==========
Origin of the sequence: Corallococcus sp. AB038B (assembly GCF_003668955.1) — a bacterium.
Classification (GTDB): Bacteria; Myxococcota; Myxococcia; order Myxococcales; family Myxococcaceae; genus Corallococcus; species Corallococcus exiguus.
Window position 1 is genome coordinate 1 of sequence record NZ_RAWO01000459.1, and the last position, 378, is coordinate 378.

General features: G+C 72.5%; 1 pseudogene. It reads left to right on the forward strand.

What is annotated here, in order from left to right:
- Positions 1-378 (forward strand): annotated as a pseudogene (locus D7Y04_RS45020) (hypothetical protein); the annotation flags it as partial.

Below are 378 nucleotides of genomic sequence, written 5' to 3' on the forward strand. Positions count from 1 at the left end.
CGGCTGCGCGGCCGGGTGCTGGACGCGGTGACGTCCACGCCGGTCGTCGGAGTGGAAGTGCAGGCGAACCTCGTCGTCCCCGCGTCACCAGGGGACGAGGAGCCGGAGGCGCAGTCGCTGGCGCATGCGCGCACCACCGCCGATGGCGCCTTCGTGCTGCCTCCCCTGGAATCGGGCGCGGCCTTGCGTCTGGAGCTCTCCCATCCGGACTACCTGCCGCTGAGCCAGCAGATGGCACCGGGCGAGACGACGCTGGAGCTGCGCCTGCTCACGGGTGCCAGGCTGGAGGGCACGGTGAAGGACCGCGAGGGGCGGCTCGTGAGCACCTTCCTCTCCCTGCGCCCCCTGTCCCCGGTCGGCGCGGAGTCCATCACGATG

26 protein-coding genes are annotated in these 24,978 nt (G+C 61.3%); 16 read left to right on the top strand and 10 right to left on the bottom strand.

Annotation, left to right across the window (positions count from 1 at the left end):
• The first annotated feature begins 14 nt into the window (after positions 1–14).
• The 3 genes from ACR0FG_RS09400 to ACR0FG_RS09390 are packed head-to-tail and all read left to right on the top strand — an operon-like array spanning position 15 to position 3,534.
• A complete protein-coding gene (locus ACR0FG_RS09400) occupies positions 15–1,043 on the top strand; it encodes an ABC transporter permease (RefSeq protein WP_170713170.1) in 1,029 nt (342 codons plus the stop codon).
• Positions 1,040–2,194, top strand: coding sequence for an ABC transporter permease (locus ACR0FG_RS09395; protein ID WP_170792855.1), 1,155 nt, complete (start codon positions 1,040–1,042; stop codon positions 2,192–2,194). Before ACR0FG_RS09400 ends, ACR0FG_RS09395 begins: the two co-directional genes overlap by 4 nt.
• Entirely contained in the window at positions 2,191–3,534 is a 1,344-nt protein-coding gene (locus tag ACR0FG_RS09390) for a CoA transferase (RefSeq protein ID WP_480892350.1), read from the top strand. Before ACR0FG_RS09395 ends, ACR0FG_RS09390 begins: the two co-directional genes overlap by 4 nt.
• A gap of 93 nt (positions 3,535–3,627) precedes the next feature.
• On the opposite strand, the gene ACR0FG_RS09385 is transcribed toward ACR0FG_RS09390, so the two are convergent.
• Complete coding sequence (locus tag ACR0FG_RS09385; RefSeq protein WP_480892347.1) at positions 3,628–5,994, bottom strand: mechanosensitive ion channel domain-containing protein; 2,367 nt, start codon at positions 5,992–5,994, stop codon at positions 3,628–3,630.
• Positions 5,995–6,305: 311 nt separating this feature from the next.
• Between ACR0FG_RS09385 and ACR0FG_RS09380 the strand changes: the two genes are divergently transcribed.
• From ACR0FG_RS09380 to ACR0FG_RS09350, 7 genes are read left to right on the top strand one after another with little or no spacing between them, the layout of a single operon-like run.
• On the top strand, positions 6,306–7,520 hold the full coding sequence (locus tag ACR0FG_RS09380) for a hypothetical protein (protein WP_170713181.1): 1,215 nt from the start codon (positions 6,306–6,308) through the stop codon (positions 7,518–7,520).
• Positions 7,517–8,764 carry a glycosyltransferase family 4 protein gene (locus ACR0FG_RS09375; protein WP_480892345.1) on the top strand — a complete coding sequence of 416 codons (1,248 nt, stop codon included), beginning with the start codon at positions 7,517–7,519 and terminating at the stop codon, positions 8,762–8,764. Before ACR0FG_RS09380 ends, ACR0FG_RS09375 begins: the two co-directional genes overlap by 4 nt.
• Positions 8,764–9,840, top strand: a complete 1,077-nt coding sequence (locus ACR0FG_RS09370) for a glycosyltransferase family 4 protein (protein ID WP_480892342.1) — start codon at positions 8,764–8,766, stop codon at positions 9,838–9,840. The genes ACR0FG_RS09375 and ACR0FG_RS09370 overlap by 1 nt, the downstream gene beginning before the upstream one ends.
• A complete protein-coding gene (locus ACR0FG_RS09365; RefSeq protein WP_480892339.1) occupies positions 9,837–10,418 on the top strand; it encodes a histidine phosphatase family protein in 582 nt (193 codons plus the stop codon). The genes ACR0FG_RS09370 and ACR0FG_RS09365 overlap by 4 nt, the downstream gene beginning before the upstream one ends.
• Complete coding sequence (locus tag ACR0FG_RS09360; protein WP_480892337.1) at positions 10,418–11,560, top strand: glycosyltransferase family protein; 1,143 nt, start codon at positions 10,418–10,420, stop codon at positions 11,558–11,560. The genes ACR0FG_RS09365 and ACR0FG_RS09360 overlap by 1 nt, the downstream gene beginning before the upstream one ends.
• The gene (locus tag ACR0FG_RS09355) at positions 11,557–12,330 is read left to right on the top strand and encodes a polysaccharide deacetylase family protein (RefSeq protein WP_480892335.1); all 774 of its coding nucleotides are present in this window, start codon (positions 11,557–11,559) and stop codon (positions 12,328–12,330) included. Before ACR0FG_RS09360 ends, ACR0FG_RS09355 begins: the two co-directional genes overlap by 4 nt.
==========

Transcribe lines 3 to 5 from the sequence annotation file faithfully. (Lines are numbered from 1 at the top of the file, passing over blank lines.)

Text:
Window position 1 is genome coordinate 1 of sequence record NZ_RAWO01000459.1, and the last position, 378, is coordinate 378.

General features: G+C 72.5%; 1 pseudogene. It reads left to right on the forward strand.

What is annotated here, in order from left to right: